But at some point — if this is a real problem and not just an inconvenience — fans need to bite the bullet and (as they do in Germany and other countries) and stay away.

If Arsenal was only drawing 50,000 per match, their pricing policies would change.

FA Cup draw: Chelsea to host Man Utd in QF; Arsenal vs. Lincoln?

FA Cup draw
Photo by Scott Heavey - The FA/The FA via Getty Images
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Chelsea and Manchester United were drawn together on Sunday in one of two potentially all-Premier League ties in the 2016-17 FA Cup quarterfinals.

[ MORE: FA Cup roundup — Premier League sides underwhelm in 5th round ]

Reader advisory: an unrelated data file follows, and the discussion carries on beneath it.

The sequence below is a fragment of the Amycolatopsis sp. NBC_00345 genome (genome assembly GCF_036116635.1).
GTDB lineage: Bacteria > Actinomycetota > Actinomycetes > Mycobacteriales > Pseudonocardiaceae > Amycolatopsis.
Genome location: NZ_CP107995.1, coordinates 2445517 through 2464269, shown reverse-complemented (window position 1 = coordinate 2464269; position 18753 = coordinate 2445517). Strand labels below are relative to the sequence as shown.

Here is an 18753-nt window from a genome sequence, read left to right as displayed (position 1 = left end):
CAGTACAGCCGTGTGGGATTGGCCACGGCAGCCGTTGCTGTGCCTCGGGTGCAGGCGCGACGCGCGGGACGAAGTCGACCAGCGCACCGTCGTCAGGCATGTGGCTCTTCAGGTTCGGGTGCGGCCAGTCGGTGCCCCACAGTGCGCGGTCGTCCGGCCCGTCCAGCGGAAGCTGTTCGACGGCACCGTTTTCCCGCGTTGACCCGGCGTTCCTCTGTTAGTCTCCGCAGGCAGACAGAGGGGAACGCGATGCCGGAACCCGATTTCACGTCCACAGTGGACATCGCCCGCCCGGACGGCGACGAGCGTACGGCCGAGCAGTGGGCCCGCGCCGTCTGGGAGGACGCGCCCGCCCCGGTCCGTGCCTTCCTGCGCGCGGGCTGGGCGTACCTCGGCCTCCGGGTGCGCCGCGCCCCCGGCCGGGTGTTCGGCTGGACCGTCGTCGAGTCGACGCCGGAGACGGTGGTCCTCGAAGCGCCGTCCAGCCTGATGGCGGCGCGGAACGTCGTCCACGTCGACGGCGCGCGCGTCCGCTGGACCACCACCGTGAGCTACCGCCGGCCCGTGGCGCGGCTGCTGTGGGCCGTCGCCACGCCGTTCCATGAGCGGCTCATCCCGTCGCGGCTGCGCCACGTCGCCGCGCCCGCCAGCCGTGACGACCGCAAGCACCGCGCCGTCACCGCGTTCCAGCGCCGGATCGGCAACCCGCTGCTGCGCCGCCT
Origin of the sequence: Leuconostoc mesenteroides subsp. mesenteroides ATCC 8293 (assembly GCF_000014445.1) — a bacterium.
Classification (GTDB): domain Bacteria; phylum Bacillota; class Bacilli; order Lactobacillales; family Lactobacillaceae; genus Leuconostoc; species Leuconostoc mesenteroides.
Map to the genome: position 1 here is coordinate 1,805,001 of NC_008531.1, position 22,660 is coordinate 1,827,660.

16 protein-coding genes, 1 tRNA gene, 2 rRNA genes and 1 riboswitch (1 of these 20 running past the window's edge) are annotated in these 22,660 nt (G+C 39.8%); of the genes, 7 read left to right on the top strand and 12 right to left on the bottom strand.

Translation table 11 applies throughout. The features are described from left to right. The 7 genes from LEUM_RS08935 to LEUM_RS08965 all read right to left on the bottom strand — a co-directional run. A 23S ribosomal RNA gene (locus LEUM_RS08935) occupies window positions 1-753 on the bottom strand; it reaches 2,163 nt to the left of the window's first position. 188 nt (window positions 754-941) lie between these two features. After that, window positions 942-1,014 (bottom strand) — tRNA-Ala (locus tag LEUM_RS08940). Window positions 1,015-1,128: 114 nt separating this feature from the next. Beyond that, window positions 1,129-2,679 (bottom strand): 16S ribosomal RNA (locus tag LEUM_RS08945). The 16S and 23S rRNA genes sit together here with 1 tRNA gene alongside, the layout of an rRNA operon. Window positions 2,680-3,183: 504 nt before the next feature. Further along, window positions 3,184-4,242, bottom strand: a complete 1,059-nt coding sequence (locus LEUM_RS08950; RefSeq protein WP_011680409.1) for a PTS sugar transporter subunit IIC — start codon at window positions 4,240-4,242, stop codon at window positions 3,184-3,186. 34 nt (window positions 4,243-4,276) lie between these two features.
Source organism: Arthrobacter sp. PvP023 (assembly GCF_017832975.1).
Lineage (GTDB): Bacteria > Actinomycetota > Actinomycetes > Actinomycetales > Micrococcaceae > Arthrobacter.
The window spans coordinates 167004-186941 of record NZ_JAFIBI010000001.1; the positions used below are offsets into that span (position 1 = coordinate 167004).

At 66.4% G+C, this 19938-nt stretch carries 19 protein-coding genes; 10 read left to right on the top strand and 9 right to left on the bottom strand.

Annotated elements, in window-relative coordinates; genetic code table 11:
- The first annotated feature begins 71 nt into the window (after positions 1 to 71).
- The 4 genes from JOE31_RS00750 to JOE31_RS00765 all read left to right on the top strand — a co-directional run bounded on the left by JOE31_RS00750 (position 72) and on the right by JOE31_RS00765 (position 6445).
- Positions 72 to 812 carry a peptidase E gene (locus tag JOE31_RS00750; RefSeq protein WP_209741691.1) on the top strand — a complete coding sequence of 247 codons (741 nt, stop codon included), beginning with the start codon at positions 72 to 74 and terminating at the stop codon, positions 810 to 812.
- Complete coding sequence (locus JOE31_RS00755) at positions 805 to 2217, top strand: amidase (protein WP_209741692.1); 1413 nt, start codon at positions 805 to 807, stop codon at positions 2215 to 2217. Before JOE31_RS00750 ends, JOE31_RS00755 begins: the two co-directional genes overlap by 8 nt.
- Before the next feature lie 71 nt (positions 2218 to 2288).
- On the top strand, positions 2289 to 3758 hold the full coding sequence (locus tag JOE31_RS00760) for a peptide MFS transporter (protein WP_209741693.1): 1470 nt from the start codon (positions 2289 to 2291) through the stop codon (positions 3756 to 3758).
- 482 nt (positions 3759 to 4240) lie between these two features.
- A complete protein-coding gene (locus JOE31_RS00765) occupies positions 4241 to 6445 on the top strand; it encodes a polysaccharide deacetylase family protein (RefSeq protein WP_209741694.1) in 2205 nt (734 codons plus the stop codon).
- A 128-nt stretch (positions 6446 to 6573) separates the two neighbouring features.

Middlesbrough will host Manchester City should the Citizens get past Championship side Huddersfield Town in the two sides’ fifth-round replay (0-0 draw on Saturday). Tottenham Hotspur will host Millwall in a volatile London derby, while fifth-division Lincoln City will visit either a fellow non-Football League side in Sutton United, or PL giants Arsenal.

Full FA Cup quarterfinals draw

Chelsea vs. Manchester United
Middlesbrough vs. Manchester City/Huddersfield Town
Tottenham Hotspur vs. Millwall
Sutton United/Arsenal vs. Lincoln City

[ MORE: Fifth-division Lincoln City shock PL side Burnley in FA Cup ]

The weekend’s FA Cup results

Burnley 0-1 Lincoln City — RECAP | REACTION
Huddersfield Town 0-0 Manchester City
Middlesbrough 3-2 Oxford United
Millwall 1-0 Leicester City
Wolverhampton Wanderers 0-2 Chelsea
Fulham 0-3 Tottenham Hotspur
Blackburn Rovers 1-2 Manchester United